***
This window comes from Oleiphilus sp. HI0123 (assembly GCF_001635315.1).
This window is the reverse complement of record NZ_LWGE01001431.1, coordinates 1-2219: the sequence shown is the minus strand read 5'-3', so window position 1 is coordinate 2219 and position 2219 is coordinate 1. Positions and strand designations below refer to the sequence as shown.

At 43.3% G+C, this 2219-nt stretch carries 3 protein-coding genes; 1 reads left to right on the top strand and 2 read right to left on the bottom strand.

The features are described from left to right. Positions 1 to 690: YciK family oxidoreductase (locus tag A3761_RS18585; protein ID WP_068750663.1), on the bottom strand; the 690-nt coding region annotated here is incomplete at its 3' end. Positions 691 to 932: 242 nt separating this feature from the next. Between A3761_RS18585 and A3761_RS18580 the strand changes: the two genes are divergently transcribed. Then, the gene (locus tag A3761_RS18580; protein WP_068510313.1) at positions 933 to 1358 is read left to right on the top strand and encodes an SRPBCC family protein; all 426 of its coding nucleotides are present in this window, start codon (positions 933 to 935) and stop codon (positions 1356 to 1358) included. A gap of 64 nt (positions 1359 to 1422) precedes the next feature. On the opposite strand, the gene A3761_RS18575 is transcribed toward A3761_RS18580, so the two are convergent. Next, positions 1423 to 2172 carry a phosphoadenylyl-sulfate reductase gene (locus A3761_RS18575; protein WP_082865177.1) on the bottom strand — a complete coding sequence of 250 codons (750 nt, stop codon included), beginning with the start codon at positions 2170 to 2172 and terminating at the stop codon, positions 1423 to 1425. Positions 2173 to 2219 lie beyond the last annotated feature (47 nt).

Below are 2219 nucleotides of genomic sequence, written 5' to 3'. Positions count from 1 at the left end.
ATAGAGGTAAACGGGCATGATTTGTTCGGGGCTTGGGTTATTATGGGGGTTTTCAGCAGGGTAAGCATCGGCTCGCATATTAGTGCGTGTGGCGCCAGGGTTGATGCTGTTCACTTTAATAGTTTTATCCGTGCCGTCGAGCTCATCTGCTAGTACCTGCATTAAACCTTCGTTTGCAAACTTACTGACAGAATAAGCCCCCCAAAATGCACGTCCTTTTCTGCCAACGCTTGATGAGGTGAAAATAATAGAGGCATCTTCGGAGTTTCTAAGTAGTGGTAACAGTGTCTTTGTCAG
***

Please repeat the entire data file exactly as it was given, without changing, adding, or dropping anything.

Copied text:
This window comes from Oleiphilus sp. HI0123 (assembly GCF_001635315.1).
This window is the reverse complement of record NZ_LWGE01001431.1, coordinates 1-2219: the sequence shown is the minus strand read 5'-3', so window position 1 is coordinate 2219 and position 2219 is coordinate 1. Positions and strand designations below refer to the sequence as shown.

At 43.3% G+C, this 2219-nt stretch carries 3 protein-coding genes; 1 reads left to right on the top strand and 2 read right to left on the bottom strand.

The features are described from left to right. Positions 1 to 690: YciK family oxidoreductase (locus tag A3761_RS18585; protein ID WP_068750663.1), on the bottom strand; the 690-nt coding region annotated here is incomplete at its 3' end. Positions 691 to 932: 242 nt separating this feature from the next. Between A3761_RS18585 and A3761_RS18580 the strand changes: the two genes are divergently transcribed. Then, the gene (locus tag A3761_RS18580; protein WP_068510313.1) at positions 933 to 1358 is read left to right on the top strand and encodes an SRPBCC family protein; all 426 of its coding nucleotides are present in this window, start codon (positions 933 to 935) and stop codon (positions 1356 to 1358) included. A gap of 64 nt (positions 1359 to 1422) precedes the next feature. On the opposite strand, the gene A3761_RS18575 is transcribed toward A3761_RS18580, so the two are convergent. Next, positions 1423 to 2172 carry a phosphoadenylyl-sulfate reductase gene (locus A3761_RS18575; protein WP_082865177.1) on the bottom strand — a complete coding sequence of 250 codons (750 nt, stop codon included), beginning with the start codon at positions 2170 to 2172 and terminating at the stop codon, positions 1423 to 1425. Positions 2173 to 2219 lie beyond the last annotated feature (47 nt).

Below are 2219 nucleotides of genomic sequence, written 5' to 3'. Positions count from 1 at the left end.
ATAGAGGTAAACGGGCATGATTTGTTCGGGGCTTGGGTTATTATGGGGGTTTTCAGCAGGGTAAGCATCGGCTCGCATATTAGTGCGTGTGGCGCCAGGGTTGATGCTGTTCACTTTAATAGTTTTATCCGTGCCGTCGAGCTCATCTGCTAGTACCTGCATTAAACCTTCGTTTGCAAACTTACTGACAGAATAAGCCCCCCAAAATGCACGTCCTTTTCTGCCAACGCTTGATGAGGTGAAAATAATAGAGGCATCTTCGGAGTTTCTAAGTAGTGGTAACAGTGTCTTTGTCAG